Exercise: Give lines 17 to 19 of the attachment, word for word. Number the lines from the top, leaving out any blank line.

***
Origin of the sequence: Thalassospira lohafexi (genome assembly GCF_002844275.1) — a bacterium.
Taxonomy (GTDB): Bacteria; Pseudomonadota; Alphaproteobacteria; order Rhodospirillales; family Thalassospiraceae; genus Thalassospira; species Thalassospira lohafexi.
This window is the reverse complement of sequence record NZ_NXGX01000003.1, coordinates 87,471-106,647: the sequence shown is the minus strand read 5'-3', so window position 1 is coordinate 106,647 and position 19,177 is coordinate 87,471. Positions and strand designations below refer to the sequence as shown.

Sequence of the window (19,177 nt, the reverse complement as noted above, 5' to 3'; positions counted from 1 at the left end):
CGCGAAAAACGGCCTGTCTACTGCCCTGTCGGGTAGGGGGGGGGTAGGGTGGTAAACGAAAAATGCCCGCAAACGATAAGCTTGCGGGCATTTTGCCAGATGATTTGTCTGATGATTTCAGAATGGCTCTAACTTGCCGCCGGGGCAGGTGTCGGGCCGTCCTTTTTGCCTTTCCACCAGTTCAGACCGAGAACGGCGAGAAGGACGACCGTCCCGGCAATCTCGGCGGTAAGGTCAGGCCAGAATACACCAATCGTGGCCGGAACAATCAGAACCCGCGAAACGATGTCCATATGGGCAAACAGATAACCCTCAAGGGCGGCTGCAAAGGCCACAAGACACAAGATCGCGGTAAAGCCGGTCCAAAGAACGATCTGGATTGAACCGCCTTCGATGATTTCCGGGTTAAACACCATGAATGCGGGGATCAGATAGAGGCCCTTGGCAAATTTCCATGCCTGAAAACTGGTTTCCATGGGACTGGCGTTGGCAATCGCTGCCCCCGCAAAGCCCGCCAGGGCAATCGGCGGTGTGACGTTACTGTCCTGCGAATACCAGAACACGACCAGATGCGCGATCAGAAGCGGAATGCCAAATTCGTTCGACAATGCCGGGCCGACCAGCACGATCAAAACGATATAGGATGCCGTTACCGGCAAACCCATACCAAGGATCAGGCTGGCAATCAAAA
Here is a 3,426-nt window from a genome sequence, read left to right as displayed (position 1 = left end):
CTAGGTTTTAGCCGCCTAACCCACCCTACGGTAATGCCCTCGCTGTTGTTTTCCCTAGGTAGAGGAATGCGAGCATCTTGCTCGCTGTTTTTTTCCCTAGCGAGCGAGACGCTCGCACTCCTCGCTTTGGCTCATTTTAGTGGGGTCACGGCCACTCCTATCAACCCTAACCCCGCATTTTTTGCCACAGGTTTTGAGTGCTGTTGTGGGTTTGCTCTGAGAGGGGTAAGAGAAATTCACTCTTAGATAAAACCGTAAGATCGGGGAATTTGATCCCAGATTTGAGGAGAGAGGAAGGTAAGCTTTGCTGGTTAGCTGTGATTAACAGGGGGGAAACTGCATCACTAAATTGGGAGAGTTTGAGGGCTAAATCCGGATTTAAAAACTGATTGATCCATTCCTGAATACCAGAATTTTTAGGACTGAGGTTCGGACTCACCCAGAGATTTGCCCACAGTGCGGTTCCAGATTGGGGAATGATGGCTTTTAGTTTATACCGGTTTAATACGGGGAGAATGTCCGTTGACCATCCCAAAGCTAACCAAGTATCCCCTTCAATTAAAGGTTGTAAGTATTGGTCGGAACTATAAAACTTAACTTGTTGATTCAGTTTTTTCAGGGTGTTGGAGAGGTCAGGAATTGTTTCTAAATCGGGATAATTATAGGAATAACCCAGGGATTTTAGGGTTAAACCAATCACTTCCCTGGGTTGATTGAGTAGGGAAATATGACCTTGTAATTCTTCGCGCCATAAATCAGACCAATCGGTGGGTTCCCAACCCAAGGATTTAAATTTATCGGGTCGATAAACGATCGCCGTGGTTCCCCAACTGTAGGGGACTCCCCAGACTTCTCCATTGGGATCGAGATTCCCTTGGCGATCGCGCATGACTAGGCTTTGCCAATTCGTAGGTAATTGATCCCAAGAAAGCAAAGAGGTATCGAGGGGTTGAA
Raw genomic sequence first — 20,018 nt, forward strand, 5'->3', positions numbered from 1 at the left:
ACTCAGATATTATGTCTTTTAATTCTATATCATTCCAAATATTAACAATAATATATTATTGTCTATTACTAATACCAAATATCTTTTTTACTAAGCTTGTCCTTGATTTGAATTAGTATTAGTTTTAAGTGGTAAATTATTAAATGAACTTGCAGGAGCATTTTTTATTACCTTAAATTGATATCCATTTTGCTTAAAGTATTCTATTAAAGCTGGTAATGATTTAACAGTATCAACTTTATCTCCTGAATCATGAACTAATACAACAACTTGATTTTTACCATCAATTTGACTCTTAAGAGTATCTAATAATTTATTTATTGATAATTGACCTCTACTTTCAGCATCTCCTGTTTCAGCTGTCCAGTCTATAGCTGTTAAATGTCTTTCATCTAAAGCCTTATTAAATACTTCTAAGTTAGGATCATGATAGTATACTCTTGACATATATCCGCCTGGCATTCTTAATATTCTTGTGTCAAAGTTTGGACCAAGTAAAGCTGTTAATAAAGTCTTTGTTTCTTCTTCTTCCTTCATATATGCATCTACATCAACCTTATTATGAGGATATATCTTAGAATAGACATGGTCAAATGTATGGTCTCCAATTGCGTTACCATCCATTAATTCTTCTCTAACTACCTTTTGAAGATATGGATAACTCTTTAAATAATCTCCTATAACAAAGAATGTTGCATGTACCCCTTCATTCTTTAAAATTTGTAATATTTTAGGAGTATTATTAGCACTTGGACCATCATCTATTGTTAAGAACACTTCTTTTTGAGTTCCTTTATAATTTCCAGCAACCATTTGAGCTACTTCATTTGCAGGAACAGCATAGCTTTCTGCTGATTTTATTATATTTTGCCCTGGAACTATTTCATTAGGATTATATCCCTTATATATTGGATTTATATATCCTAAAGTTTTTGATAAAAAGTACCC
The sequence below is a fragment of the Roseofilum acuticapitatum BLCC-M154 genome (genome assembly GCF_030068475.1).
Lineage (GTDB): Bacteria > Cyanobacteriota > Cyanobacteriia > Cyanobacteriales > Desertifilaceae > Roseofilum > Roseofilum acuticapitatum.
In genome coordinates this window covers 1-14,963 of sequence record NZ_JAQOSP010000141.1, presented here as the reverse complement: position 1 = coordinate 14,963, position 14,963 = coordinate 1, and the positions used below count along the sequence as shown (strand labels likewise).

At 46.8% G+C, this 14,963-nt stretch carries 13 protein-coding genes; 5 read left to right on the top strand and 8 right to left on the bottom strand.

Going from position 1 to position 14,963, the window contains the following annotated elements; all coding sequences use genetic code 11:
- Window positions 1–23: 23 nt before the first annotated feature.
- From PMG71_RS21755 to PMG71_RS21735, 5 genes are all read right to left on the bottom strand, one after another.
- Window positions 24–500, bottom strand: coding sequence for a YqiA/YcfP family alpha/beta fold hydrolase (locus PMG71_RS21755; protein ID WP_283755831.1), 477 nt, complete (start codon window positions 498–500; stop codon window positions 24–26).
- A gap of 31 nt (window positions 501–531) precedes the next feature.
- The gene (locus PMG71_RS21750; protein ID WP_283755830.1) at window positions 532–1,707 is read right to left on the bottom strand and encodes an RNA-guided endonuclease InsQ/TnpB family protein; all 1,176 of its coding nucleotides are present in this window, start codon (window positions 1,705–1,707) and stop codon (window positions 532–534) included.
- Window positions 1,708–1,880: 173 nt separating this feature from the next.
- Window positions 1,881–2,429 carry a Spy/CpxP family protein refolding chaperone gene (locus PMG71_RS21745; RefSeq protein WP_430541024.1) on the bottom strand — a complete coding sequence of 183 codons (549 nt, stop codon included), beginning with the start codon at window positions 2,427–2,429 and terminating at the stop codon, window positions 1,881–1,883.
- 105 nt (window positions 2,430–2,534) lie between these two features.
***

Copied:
- Window positions 24–500, bottom strand: coding sequence for a YqiA/YcfP family alpha/beta fold hydrolase (locus PMG71_RS21755; protein ID WP_283755831.1), 477 nt, complete (start codon window positions 498–500; stop codon window positions 24–26).
- A gap of 31 nt (window positions 501–531) precedes the next feature.
- The gene (locus PMG71_RS21750; protein ID WP_283755830.1) at window positions 532–1,707 is read right to left on the bottom strand and encodes an RNA-guided endonuclease InsQ/TnpB family protein; all 1,176 of its coding nucleotides are present in this window, start codon (window positions 1,705–1,707) and stop codon (window positions 532–534) included.